The associations between dietary cholesterol and heart disease are highly controversial. While epidemiological studies and clinical interventions have shown the lack of correlation between cholesterol intake and cardiovascular disease (CVD) risk, there is still concern among health practitioners and the general population regarding dietary cholesterol. In this review, several clinical studies utilizing cholesterol challenges are analyzed in terms of changes that occur in lipoprotein metabolism resulting from excess consumption of cholesterol. Dietary cholesterol has been shown to increase both LDL and HDL in those individuals who respond to a cholesterol challenge without altering the LDL cholesterol/HDL cholesterol ratio, a key marker of CVD risk. Further, dietary cholesterol has been shown to increase only HDL with no changes in LDL with average cholesterol consumption and during weight loss interventions. Ingestion of cholesterol has also been shown to increase the size of both LDL and HDL particles with the associated implications of a less atherogenic LDL particle as well as more functional HDL in reverse cholesterol transport. Other changes observed in lipoprotein metabolism are a greater number of large LDL and decreases in small LDL subfractions. All this information put together points to specific roles of dietary cholesterol in substantially altering intravascular processing of lipoproteins as well as reverse cholesterol transport.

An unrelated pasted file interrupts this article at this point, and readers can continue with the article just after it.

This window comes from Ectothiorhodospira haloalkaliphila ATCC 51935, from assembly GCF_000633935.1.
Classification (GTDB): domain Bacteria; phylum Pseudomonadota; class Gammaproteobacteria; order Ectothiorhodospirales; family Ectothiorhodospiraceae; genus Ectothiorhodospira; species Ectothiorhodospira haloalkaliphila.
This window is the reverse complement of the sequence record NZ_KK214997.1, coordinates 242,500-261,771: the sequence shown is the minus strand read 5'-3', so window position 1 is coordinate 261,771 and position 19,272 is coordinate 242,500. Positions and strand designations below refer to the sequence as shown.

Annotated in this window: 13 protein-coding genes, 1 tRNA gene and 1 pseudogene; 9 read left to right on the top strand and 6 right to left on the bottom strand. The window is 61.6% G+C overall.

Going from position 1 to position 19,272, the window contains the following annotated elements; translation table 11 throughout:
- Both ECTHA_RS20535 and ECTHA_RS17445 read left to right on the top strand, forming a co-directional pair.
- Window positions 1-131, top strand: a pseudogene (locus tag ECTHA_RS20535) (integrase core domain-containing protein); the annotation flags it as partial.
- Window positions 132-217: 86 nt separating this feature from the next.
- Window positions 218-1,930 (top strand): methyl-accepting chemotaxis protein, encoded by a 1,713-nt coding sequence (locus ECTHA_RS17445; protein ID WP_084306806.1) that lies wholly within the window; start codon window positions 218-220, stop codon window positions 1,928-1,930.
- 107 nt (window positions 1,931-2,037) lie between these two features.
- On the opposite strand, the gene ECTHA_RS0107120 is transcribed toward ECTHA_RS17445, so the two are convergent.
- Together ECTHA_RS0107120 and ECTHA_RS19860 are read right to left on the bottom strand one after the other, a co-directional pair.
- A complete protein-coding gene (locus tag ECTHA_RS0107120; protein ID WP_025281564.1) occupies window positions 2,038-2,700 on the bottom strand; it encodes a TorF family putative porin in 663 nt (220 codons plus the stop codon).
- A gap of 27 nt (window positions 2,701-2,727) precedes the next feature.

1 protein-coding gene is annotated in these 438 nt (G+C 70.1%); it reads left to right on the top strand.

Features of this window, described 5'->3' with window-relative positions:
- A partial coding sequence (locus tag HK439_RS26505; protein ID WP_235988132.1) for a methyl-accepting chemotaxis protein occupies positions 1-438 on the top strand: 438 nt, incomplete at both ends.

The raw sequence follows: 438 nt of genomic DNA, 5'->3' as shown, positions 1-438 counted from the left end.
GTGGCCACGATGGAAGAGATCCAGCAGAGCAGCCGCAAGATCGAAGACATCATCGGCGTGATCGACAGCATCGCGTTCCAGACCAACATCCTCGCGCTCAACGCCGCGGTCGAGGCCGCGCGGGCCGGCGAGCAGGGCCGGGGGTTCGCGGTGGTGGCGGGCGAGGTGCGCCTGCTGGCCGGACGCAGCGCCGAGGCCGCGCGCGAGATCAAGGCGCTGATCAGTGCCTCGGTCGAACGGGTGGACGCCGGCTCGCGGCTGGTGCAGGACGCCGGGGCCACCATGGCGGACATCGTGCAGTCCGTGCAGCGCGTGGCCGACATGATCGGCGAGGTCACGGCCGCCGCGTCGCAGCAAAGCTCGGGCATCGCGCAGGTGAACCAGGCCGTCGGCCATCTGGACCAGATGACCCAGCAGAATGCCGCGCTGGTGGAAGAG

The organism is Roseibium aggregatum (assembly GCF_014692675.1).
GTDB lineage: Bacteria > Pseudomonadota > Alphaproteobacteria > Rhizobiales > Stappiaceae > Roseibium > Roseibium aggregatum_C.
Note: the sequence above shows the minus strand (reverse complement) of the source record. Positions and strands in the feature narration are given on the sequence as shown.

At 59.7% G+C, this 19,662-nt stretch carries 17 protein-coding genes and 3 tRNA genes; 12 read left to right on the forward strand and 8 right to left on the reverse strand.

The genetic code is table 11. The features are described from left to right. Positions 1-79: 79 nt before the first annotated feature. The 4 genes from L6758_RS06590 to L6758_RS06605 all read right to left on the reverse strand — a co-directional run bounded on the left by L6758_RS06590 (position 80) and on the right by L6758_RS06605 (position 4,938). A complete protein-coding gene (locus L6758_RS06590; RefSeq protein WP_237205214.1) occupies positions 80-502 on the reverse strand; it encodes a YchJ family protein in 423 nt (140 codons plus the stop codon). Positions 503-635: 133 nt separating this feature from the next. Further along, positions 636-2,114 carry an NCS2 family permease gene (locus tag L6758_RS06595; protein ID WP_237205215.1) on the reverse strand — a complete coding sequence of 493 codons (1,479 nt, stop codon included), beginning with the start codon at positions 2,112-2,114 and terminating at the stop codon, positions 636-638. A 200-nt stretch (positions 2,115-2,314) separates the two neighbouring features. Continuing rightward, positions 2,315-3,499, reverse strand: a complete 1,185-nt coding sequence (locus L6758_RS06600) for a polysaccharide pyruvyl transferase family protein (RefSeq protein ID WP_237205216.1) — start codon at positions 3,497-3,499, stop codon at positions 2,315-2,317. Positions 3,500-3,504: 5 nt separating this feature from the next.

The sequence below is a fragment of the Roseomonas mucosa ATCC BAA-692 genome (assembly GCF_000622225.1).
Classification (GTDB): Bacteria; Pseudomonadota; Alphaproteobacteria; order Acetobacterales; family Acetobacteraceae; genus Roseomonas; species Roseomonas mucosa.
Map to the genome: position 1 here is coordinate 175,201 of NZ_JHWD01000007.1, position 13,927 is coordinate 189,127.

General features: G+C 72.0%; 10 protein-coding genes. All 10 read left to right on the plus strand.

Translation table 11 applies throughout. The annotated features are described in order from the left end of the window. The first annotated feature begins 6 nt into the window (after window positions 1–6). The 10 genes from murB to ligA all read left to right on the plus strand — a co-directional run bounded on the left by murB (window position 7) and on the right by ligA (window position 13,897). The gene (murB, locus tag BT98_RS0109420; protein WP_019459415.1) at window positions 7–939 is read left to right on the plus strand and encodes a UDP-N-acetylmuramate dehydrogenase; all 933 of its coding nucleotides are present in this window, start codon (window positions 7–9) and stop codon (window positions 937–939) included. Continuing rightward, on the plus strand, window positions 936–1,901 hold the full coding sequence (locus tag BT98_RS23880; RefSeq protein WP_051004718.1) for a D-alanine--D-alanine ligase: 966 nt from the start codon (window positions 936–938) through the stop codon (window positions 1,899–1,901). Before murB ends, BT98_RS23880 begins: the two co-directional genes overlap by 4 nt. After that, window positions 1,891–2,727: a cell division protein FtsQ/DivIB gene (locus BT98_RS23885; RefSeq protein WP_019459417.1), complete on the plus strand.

Keywords: LDL/HDL ratio; clinical interventions; dietary cholesterol; epidemiological studies; lipoprotein metabolism.